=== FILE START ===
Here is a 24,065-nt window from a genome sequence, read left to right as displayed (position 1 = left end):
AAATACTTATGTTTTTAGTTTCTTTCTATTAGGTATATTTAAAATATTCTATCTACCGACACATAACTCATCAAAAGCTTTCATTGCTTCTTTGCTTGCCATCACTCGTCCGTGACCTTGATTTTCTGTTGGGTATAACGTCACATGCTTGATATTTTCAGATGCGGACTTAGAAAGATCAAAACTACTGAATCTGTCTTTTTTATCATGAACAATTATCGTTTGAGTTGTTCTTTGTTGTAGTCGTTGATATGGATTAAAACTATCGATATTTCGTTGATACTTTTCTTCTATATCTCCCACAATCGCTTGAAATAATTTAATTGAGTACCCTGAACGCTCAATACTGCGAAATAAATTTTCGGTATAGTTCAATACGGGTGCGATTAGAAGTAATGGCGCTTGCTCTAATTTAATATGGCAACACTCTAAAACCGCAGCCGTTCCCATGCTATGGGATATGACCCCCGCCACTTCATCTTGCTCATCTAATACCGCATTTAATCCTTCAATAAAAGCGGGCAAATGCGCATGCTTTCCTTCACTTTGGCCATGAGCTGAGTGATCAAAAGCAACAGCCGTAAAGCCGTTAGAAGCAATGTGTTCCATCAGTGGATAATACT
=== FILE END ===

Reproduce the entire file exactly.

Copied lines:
Here is a 24,065-nt window from a genome sequence, read left to right as displayed (position 1 = left end):
AAATACTTATGTTTTTAGTTTCTTTCTATTAGGTATATTTAAAATATTCTATCTACCGACACATAACTCATCAAAAGCTTTCATTGCTTCTTTGCTTGCCATCACTCGTCCGTGACCTTGATTTTCTGTTGGGTATAACGTCACATGCTTGATATTTTCAGATGCGGACTTAGAAAGATCAAAACTACTGAATCTGTCTTTTTTATCATGAACAATTATCGTTTGAGTTGTTCTTTGTTGTAGTCGTTGATATGGATTAAAACTATCGATATTTCGTTGATACTTTTCTTCTATATCTCCCACAATCGCTTGAAATAATTTAATTGAGTACCCTGAACGCTCAATACTGCGAAATAAATTTTCGGTATAGTTCAATACGGGTGCGATTAGAAGTAATGGCGCTTGCTCTAATTTAATATGGCAACACTCTAAAACCGCAGCCGTTCCCATGCTATGGGATATGACCCCCGCCACTTCATCTTGCTCATCTAATACCGCATTTAATCCTTCAATAAAAGCGGGCAAATGCGCATGCTTTCCTTCACTTTGGCCATGAGCTGAGTGATCAAAAGCAACAGCCGTAAAGCCGTTAGAAGCAATGTGTTCCATCAGTGGATAATACT